BY MIKE FUHRMAN
An Iredell County Superior Court judge on Thursday denied a request to reduce the bond of a Statesville man charged with killing three people and seriously injuring three others in a crash on Fort Dobbs Road.
Austin Ray Harmon, 23, has been held in the Iredell County Detention Center in lieu of a $310,000 bond following his arrest on charges that he caused the death of Michael Shane Marlowe, 39, and two of his children, Bentley Marlowe, 5, and Jada Marlowe, 13, in the June 13 accident. Marlowe’s partner, Amy Mills, their daughter Bailey Marlowe, and a family friend, Teagan Murphy were all seriously injured.
Harmon was driving a Honda Accord that crashed into a golf cart driven by Michael Marlowe. Harmon is charged with three counts of felony death by motor vehicle, three counts of serious injury by motor vehicle, DWI and reckless driving.
During Thursday’s hearing, Harmon’s court-appointed defense attorney, Kaleigh Darty, asked Visiting Judge Richard S. Gottlieb to reduce her client’s bond to $100,000. He has limited financial means, strong family ties in the community — including his mother, his fiancee and two-year-old daughter — and is not a threat to others, Darty argued.
The defense attorney also cited Harmon’s conduct in the aftermath of the tragic crash as evidence of his good character.
“Immediately after this accident, Mr. Harmon stopped his vehicle. He called 911. He checked on the victims,” Darty told the judge. “He didn’t run. He didn’t flee.”
In fact, she said, Harmon picked up two-year-old Bailey and tried “to comfort and console her until first responders arrived,” Darty said.
The defense attorney also said the facts in the case are in dispute. While the N.C. State Highway Patrol’s official accident report has not been finalized, troopers said after the crash that Harmon’s vehicle crossed the center line and hit the golf cart.
Darty said Thursday that Harmon’s vehicle was in his lane when the crash occurred. According to a witness who was traveling behind Harmon, his Honda “darted to the left to miss the golf cart,” she said, implying that Marlowe had driven the golf cart into the Honda’s lane of travel.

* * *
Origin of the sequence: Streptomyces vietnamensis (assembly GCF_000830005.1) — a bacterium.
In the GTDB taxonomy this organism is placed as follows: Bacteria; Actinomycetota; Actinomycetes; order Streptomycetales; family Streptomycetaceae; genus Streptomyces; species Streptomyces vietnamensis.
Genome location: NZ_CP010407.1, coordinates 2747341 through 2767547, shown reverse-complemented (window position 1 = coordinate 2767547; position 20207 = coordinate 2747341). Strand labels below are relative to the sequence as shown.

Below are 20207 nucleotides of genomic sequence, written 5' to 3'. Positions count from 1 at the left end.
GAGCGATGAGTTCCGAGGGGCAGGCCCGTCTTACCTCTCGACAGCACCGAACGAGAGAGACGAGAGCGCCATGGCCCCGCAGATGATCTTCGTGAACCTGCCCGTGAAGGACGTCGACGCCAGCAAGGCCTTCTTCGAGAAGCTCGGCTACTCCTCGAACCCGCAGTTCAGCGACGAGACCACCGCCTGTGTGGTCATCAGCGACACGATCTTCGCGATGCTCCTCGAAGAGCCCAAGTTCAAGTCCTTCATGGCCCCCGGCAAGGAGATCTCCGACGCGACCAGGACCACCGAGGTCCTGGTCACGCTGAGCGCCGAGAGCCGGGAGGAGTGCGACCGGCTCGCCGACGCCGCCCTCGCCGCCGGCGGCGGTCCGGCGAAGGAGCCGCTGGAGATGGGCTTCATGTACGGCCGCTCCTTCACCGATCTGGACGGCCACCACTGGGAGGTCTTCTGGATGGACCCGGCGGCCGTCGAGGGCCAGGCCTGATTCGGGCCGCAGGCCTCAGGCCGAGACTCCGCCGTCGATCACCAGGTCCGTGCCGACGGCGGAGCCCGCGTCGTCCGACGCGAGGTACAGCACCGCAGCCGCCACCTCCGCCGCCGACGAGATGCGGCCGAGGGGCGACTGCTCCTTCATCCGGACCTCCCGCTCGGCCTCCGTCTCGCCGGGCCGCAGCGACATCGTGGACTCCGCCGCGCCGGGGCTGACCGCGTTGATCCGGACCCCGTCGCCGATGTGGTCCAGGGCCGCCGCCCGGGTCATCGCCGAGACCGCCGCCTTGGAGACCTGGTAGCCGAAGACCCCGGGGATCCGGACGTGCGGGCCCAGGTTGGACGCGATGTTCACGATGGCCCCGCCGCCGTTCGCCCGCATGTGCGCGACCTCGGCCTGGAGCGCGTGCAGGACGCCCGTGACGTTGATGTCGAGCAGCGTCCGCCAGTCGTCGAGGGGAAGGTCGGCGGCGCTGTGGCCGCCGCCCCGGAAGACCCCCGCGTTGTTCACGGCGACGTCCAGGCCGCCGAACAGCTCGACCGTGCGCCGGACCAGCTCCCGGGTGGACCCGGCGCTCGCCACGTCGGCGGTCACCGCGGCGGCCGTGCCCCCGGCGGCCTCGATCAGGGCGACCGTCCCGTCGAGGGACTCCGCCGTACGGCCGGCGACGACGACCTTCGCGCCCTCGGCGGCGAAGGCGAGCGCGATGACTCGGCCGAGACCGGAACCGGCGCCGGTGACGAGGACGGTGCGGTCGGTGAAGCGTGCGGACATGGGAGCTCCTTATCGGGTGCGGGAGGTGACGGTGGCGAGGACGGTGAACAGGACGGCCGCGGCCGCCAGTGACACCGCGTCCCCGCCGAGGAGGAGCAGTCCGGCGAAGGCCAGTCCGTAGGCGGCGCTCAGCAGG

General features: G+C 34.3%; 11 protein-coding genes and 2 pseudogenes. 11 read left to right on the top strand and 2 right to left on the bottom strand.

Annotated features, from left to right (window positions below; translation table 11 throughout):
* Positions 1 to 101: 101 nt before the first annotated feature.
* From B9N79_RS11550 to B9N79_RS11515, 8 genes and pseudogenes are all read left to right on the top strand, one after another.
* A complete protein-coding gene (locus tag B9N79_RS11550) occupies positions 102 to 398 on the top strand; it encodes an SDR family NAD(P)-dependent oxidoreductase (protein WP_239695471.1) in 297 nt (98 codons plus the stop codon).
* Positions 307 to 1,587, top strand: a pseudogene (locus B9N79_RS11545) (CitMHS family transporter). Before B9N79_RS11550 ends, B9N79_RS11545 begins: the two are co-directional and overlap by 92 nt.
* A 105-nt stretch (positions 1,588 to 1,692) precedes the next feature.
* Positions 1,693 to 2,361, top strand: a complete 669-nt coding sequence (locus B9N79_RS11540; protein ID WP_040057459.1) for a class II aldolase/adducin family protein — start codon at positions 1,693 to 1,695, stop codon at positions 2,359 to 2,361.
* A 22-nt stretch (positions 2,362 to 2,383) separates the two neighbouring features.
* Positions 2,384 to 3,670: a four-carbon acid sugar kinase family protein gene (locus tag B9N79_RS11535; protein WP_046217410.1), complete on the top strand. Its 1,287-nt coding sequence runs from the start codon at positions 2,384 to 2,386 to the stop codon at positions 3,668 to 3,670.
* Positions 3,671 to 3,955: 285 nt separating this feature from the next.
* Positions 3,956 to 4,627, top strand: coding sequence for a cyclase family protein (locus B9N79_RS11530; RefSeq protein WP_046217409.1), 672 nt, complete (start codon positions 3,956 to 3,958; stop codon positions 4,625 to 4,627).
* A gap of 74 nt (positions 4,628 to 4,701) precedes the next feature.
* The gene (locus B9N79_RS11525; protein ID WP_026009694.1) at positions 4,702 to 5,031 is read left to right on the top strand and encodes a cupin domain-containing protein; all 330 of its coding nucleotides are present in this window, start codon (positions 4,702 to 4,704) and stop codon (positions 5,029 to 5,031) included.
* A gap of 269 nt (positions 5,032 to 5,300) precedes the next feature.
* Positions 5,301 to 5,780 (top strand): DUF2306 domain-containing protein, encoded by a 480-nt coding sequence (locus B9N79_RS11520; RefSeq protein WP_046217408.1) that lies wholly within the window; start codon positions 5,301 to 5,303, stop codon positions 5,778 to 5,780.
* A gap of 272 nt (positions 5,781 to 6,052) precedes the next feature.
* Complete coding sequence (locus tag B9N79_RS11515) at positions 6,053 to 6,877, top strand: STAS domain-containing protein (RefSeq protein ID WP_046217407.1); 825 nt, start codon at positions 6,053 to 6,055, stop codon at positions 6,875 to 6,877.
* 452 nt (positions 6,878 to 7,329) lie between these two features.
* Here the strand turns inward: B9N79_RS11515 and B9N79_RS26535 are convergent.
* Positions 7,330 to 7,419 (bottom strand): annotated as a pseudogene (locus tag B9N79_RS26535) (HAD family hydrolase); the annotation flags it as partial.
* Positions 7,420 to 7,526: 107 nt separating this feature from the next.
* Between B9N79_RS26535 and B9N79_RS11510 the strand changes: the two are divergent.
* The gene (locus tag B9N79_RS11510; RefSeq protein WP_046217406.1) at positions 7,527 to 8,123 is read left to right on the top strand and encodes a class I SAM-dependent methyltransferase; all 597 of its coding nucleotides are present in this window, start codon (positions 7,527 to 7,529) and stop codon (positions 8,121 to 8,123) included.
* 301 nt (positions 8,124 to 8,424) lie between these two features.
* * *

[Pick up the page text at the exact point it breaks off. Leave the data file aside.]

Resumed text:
Assistant District Attorney Elizabeth Floyd, who specializes in prosecuting motor vehicle crashes that result in death, argued that $310,000 was an appropriate bond in this case, noting that local bond guidelines provide for a maximum bond of $750,000 on the charges Harmon faces.
Although she conceded that she does not have the final accident reconstruction report, Floyd said the evidence indicates Harmon was impaired — his blood alcohol content was .12, which is above the legal threshold for impairment when it was tested after the crash.
The preliminary evidence, Floyd said, also indicates Harmon crossed the center line before hitting the golf cart.
Harmon’s prior criminal record includes misdemeanor charges of underage alcohol consumption and marijuana possession, which Floyd argued was evidence that he had substance abuse issues and was not a law-abiding citizen.
If released, Harmon will be a danger to others, the prosecutor told the judge.
“It is clear Mr. Harmon is a threat to our community. There are six people in our community who are forever changed because of his actions,” Floyd said.
The center row of the courtroom was filled with friends and relatives of the Marlowe and Mills families, who held up signs and posters to show the enormity of the loss caused by the crash. After spending months in the hospital and a nursing facility, Mills, who had one of her legs amputated below the knee, was also present for the hearing.
In his ruling, Judge Gottlieb called the crash and aftermath a “tragic situation.”
“It’s a tremendous loss for the family,” he said before denying the defense motion. “It’s a terrible situation for a defendant to find himself in.”
Under North Carolina sentencing guidelines, Harmon could face more than 20 years in prison if he is convicted of all charges.